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ORIGINAL ARTICLE
Year : 2018  |  Volume : 31  |  Issue : 1  |  Page : 133-139

Bluntvs. penetrating chest trauma in terms of the outcome in Menoufia University Hospital


1 Department of General Surgery, Faculty of Medicine, Menoufia University, Shebeen El-Kom, Egypt
2 Department of Cardiothoracic Surgery, Faculty of Medicine, Menoufia University, Shebeen El-Kom, Egypt

Correspondence Address:
Mai T Meshhal
4b Masaken El-Taawoneat, Al-Galaa Bahry Street, Shebeen El-Kom, Menoufia
Egypt
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Source of Support: None, Conflict of Interest: None


DOI: 10.4103/1110-2098.234225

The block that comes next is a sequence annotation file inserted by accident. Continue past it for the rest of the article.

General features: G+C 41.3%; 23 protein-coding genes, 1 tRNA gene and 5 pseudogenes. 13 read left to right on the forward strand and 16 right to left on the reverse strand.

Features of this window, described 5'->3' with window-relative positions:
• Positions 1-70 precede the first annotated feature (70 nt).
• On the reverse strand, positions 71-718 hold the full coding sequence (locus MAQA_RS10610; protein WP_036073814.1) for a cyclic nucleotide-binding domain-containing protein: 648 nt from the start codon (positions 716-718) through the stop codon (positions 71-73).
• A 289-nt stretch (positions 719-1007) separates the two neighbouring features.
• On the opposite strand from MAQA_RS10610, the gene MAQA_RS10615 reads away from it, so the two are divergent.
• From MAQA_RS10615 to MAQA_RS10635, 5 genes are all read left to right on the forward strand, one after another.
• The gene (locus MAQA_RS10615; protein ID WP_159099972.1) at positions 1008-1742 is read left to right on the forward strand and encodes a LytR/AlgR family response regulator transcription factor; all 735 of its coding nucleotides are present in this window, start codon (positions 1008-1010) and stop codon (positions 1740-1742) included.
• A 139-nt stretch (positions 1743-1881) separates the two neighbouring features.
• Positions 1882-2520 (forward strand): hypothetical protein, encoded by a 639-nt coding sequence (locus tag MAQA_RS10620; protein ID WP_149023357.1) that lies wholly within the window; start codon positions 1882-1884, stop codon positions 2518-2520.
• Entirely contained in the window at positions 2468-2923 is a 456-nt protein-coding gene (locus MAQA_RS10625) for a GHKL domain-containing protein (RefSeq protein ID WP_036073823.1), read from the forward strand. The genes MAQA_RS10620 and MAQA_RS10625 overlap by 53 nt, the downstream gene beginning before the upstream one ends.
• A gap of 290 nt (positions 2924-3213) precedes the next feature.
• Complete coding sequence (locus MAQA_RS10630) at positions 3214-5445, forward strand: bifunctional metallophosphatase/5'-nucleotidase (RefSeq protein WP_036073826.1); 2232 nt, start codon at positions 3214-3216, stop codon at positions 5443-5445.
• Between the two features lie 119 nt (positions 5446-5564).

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Objectives The aim of this study was to compare the different presentations, management, and outcomes of blunt and penetrating chest trauma patients who presented to the Emergency Department of Menoufia University Hospital. Background Chest trauma accounts for 10% of trauma admissions and 25–50% of trauma deaths worldwide. Different types and grades of severity of chest trauma along with various associated body injuries result in variable outcomes. Patients and methods This prospective study included 100patients with acute chest trauma who presented to the Emergency Department of Menoufia University Hospitals. All patients were managed according to Advanced Trauma Life Support guidelines in the emergency department, followed up in the Cardiothoracic Surgery Department, or in the ICU according to diagnosed injuries, treatments, and outcomes. Data were described in percentages. Results Out of 100patients, 72patients had blunt chest trauma and 28patients had penetrating trauma. The male: female ratio was 7:1 in blunt trauma patients and 13:1 in penetrating trauma group. The most common mode of blunt trauma was motor vehicle accident(76.4%), whereas stab wound was the most common cause(67.9%) of penetrating trauma. Tube thoracostomy was the most common intervention in blunt and penetrating chest trauma(P=0.013). No mortality was found in penetrating trauma patients, whereas five blunt trauma patients died, mortality rate 6.9%; four of these deaths were associated with traumatic brain injury. Conclusion Thoracic trauma is an important cause of hospitalization, morbidity, and mortality. The incidence of chest trauma was higher in males than females. The ICU stay was significantly longer among patients with blunt chest trauma than penetrating trauma.


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